Friday, June 28, 2013

Three Point Hitch

Most of what we're going to be doing building our unabomber cabin and making a little farm is all new to me.  We're learning as we go.  Not knowing what I'm doing has never stopped me before.  Why start now?

Take Bessie for example, our 1952 Ferguson tractor.  I never owned or operated a tractor before.  I did a bit of research on Al Gore's interwebs, found it on Craig's List, and bought it.   It has a manure bucket on the front that's very simple to use.  Pull a lever back, the bucket goes up.  Push it forward, it goes down.  I had that mastered in no time.  There is also a release lever for the bucket that dumps it.  Easy.  I've been loading the bucket with kindling, rocks, and fill and dumping it in piles here and there or my rental cabin's driveway.

The three point hitch is more of a challenge, as evidenced by the fact that I've bent the steel struts on it twice, and actually breaking one once.  It is hydraulic and goes up and down.  What I've figured out is that it shouldn't be engaged when the drawbar is mounted.  It's not designed to go up and down.  

There are many implements that can be mounted on the three point hitch that can go up and down. The first one I bought was the back blade. which I wrote about here.  Attaching an implement to the three point hitch is pretty simple.  There are two bottom links that attach on each side of the implement.  The third, the top link, can be a little tricky.  One end attaches to the tractor and the other to the top of the implement.  When attaching the back blade, I simply raised the two bottom links with the hydraulic control on the tractor until it lined up.  The top link also turns just like a turnbuckle on a sailboat, shortening it or lengthening it as needed.  Connect the top link, level the implement with the crank on the starboard bottom link, and you're good to go.

In the pic below, you can see the two bottom links connected to the blade.  The top link is not connected yet.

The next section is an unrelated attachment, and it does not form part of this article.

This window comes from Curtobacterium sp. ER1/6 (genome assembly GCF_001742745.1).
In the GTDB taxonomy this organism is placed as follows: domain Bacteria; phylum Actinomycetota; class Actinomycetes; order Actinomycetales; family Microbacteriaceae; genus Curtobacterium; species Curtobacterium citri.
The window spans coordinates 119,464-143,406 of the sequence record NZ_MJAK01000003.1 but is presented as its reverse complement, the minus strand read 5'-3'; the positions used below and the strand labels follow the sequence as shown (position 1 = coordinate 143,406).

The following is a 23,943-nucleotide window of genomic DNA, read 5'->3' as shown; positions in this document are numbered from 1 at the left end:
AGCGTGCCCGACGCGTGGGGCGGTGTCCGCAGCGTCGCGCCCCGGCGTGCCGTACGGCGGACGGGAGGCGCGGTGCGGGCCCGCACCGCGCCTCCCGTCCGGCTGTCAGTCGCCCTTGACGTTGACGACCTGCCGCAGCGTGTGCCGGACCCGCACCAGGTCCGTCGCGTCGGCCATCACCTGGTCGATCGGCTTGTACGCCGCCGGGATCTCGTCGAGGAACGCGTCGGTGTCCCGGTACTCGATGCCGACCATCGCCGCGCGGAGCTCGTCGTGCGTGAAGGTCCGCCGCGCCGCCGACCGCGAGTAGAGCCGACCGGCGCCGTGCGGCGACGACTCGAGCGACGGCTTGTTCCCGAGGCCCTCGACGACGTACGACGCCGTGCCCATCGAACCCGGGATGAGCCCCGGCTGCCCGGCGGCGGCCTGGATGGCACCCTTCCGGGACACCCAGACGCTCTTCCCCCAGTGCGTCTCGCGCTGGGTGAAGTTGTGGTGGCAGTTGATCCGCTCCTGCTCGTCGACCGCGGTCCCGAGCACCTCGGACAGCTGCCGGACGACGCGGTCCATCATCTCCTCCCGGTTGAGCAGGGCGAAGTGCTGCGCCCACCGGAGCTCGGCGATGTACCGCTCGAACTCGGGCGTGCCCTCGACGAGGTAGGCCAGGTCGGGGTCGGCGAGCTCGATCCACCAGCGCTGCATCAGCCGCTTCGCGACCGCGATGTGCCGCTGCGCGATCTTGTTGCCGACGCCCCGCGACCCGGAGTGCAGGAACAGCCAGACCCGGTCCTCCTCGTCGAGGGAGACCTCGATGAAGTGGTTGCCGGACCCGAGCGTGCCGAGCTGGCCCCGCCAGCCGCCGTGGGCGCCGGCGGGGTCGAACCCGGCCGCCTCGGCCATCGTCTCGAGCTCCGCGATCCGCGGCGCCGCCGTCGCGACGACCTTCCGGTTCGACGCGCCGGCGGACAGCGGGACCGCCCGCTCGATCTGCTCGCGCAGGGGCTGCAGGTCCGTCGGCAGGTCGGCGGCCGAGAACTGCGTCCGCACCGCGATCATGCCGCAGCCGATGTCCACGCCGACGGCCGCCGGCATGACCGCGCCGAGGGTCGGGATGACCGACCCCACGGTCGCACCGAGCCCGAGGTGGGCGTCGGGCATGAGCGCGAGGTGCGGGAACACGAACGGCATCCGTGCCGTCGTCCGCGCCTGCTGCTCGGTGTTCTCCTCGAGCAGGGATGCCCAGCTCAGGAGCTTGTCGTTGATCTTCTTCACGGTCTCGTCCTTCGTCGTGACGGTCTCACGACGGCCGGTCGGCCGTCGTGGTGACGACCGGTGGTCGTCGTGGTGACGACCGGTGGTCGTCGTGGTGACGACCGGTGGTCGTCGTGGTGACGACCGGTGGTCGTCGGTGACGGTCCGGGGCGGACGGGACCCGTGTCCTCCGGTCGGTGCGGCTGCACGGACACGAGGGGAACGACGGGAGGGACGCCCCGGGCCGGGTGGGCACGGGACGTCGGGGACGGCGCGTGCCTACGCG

The pic below shows me aligning the top link.

What is really cool is that the three point hitch, invented by Harry Ferguson in 1926, was standardized across all makes of tractors by the 1960s.  The parts are all the same for each category of tractor (0 through 4), regardless of make.   Bessie is a category one, which is 20 to 45 HP.  I waltzed into Tractor Supply and bought a category one 25" top link and a 3/4" pin right off the shelf.  For a 60 year old tractor.  Imagine doing that for a 1952 automobile.

These little tractors are impressive machines.  They're really not much more than an engine and transmission with wheels bolted on.   Bessie only has 30 HP, but is all torque.  The geometry of the three point hitch and the drag force of the implement creates downward pressure and gives the little tractor more traction, enabling it to do what would require a much bigger tractor previous to Harry's invention.   And what it can do is very impressive.  I used the back blade to knock down the middle hump on the dirt and gravel road leading into our property, which is about a quarter of a mile long.  It took about three minutes.

Yesterday, before it rained AGAIN, I filled the bucket with two loads of sand and gravel and drove the mile to our rental cabin to fill in the driveway, and then smoothed it out with the back blade.

So I'll leave you with two thoughts.  If you're considering buying some land and being a mini-farmer, find yourself an old category one tractor like a Ferguson or Ford with a three point hitch and PTO (power takeoff, which I'll discuss in a future blog post).

And the second thought I'll leave you with.  I'm not a hillbilly.  I'm not a woodchuck.  I'm not a redneck.  I'm an Adirondack American.


  1. Is the ferguson gasoline or diesel? Please describe the engine and carb, if applicable. Enjoying your blog.

    1. The engine is a four cylinder gasoline engine built by Continental Motors in Muskegon, Michigan. On the nameplate is the phrase "Powerful as the Nation". It's 129 cubic inches, long stroke.

      The carburetor is an updraft. According to the specs, it is a Marvel Schebler TSX 458 updraft carburetor.